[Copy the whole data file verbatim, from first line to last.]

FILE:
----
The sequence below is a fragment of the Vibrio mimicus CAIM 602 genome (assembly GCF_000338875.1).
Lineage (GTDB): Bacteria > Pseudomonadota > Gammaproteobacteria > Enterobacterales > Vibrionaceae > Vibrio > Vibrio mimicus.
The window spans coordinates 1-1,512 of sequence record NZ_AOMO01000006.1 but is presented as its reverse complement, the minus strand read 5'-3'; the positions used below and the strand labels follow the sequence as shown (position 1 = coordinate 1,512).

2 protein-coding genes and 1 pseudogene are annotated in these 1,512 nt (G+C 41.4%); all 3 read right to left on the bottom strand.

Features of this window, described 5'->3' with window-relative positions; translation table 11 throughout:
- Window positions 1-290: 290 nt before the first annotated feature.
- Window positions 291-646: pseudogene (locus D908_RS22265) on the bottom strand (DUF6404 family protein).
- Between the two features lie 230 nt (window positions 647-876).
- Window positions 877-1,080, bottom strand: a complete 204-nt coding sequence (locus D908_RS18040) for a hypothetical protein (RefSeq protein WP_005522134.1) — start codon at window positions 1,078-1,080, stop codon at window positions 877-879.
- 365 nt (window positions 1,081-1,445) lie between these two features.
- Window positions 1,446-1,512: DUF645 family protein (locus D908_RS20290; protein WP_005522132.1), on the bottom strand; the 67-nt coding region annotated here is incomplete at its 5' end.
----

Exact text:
The sequence below is a fragment of the Vibrio mimicus CAIM 602 genome (assembly GCF_000338875.1).
Lineage (GTDB): Bacteria > Pseudomonadota > Gammaproteobacteria > Enterobacterales > Vibrionaceae > Vibrio > Vibrio mimicus.
The window spans coordinates 1-1,512 of sequence record NZ_AOMO01000006.1 but is presented as its reverse complement, the minus strand read 5'-3'; the positions used below and the strand labels follow the sequence as shown (position 1 = coordinate 1,512).

2 protein-coding genes and 1 pseudogene are annotated in these 1,512 nt (G+C 41.4%); all 3 read right to left on the bottom strand.

Features of this window, described 5'->3' with window-relative positions; translation table 11 throughout:
- Window positions 1-290: 290 nt before the first annotated feature.
- Window positions 291-646: pseudogene (locus D908_RS22265) on the bottom strand (DUF6404 family protein).
- Between the two features lie 230 nt (window positions 647-876).
- Window positions 877-1,080, bottom strand: a complete 204-nt coding sequence (locus D908_RS18040) for a hypothetical protein (RefSeq protein WP_005522134.1) — start codon at window positions 1,078-1,080, stop codon at window positions 877-879.
- 365 nt (window positions 1,081-1,445) lie between these two features.
- Window positions 1,446-1,512: DUF645 family protein (locus D908_RS20290; protein WP_005522132.1), on the bottom strand; the 67-nt coding region annotated here is incomplete at its 5' end.